Margaret Atwood’s Best Writing Advice

I first became acquainted with Margaret Atwood when I took her Master Class on writing a couple of years ago. I was lured in by her trailer for the class, never having heard of her prior to signing up for Master Class. She is highly engaging, dry, and as smart as they come. Throughout the course, I feverishly took notes and would recommend her class to any writer, new or seasoned.

Since the 1960s, Atwood has published 17 novels, 17 poetry collections, 8 collections of short fiction, 8 children’s books, 3 graphic novels, 10 works of nonfiction. You might know her best from The Handmaid’s Tale, Alias Grace, or The Blind Assassin.

Here is a short Margaret Atwood biography to acquaint you with her background, education, and credibility. 

11 Helpful Writing Tips from Margaret Atwood

  1. “I get my ideas from the world around me: Newspapers, magazines, books, histories.” Atwood isn’t alone on this method of extracting plot from the everyday goings on in the world. The reason I mention it in this list, though, is to reiterate how abundant plot ideas are when you take the time to look around.
  1. “A good plot has to have something happening in it that is of interest to the reader.” Develop an engaging plot. Atwood says in her Masterclass, that no one wants to watch a film where the perfect family is living the perfect life. We need disruption!
  1. To be a better writer, read more. Atwood grew up in the woods without any of the technological comforts we all know. She had little choice but to read, and has said it made her a much stronger writer.
  1. Write fast, revise later. She suggests you write fast like you’re downhill skiing, and get it all out. Then, go back and revise later. This is a really helpful tip for those of us who expect perfection the first time around. It’s better to just get it out of you and worry later about the details.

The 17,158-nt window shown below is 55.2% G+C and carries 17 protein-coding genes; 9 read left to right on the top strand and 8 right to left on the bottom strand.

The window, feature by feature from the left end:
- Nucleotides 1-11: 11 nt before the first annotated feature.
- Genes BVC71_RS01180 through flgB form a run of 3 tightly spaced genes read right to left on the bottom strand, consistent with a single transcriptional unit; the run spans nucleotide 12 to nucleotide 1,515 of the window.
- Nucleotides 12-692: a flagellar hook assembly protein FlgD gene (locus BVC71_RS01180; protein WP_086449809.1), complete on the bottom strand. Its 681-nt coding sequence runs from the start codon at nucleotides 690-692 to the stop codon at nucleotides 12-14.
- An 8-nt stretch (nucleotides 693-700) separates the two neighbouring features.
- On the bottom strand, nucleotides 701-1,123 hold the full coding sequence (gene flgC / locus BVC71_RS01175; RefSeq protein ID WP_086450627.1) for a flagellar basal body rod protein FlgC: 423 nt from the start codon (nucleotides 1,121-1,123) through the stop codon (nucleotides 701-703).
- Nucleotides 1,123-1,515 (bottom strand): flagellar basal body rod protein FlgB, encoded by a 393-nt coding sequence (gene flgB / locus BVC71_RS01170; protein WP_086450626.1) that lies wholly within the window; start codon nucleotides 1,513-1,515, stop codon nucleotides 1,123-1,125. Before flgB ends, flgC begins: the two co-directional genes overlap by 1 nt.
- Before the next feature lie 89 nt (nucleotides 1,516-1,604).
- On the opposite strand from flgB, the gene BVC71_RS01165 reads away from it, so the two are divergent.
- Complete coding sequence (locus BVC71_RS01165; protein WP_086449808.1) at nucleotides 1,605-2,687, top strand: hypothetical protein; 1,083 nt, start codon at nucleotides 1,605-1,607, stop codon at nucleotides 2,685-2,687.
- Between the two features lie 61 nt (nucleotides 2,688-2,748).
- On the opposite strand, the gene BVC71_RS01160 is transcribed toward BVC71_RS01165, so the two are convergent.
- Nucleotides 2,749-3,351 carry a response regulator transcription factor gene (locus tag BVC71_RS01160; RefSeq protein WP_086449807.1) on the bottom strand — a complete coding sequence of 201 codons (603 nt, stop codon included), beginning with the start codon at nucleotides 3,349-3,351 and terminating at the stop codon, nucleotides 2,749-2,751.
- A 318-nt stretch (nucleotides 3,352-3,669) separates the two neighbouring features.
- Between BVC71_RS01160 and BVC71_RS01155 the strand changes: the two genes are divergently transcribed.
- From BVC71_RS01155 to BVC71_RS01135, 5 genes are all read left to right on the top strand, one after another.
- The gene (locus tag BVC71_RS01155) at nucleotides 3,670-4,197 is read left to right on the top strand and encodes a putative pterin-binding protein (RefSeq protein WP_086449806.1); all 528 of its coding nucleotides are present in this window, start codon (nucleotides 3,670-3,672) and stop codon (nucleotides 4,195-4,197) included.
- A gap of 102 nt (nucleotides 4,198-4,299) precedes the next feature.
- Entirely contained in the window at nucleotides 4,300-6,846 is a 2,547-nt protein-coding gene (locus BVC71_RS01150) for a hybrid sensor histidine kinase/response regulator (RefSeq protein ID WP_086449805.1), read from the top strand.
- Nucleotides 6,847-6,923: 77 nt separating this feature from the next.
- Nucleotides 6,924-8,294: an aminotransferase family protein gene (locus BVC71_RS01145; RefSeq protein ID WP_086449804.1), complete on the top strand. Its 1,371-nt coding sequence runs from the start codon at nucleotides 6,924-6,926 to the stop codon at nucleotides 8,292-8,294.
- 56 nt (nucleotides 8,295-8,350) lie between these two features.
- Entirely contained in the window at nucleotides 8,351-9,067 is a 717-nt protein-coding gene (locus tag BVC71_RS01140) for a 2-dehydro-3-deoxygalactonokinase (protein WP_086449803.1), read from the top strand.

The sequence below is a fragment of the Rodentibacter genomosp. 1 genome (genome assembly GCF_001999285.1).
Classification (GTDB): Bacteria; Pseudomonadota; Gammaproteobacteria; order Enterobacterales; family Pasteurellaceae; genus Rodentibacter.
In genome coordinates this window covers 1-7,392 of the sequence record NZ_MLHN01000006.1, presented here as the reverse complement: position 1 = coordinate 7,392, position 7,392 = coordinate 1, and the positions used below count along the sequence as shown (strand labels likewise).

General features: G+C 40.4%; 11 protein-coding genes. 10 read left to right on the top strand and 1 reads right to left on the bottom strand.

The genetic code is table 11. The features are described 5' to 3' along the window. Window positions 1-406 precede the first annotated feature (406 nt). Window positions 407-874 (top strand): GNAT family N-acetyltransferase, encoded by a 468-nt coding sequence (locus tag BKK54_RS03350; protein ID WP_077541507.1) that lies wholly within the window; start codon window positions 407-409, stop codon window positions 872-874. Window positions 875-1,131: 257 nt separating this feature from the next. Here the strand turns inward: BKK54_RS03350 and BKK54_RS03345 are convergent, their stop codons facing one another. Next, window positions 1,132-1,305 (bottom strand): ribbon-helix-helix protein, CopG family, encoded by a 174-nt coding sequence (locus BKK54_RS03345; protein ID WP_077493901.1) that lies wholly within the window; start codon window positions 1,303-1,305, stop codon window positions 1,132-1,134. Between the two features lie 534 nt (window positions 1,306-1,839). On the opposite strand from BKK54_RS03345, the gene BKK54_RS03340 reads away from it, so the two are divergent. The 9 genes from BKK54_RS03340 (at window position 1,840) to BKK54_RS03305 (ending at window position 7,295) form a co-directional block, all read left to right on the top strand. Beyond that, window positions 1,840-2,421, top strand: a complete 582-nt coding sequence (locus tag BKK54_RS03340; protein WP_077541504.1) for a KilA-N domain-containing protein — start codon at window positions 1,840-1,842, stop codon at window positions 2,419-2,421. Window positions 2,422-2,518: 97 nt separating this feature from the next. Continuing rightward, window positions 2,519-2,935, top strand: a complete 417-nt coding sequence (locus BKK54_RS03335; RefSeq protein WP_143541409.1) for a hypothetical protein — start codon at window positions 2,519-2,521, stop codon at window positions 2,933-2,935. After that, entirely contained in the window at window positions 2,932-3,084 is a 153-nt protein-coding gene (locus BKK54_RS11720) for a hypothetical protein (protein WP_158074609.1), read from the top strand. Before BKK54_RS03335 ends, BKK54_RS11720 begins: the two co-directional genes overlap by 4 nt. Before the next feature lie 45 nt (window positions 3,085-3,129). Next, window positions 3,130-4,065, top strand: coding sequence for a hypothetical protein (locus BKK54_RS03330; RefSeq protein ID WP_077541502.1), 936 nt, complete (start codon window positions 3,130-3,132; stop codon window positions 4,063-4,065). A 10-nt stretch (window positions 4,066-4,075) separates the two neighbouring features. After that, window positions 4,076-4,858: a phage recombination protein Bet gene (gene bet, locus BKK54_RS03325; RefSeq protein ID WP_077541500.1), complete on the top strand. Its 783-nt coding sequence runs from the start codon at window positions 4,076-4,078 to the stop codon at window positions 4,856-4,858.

1. If you’re blocked, it’s probably unfounded fear. Atwood suggests that if you’re afraid of people reading your work, write under a pen name. She also says that you don’t have to show your work to anyone, so don’t worry about criticism in the early stage.
  1. Change up an existing story. You’ll see me talking about this often. Take a story you know, block it out on paper, and change some details to see how your version would go.
  1. Remember, not all characters have to be likable. Many of Atwood’s characters are capable of violence and twisted behavior. That’s real life, and in fiction, it’s what makes stories interesting.
  1. Start with the unexpected. Then, move with the unexpected, and end chapters with the unexpected. Remember, there is no story if all is going perfectly.
  1. Have an unbiased party read your finished manuscript. You need someone with no stake in the story to read it and give you honest feedback. Ask how fast they read it (which indicates how interested they were in the story) and if anything left them feeling confused. Then, you can make necessary changes that will make your book more appealing to a general audience.
  1. Your story has already happened somewhere, on some scale, somewhere in the world. Look into similar cases to your story. See how they panned out. When researching, look for other points of view to give you a new outlook, and possibly something unique to add into your story.
  1. “If I waited for perfection, I would never write a word.” Don’t wait for creative lightning to strike, or you may never write a single chapter. Start writing, see where your story goes, and worrying about editing later.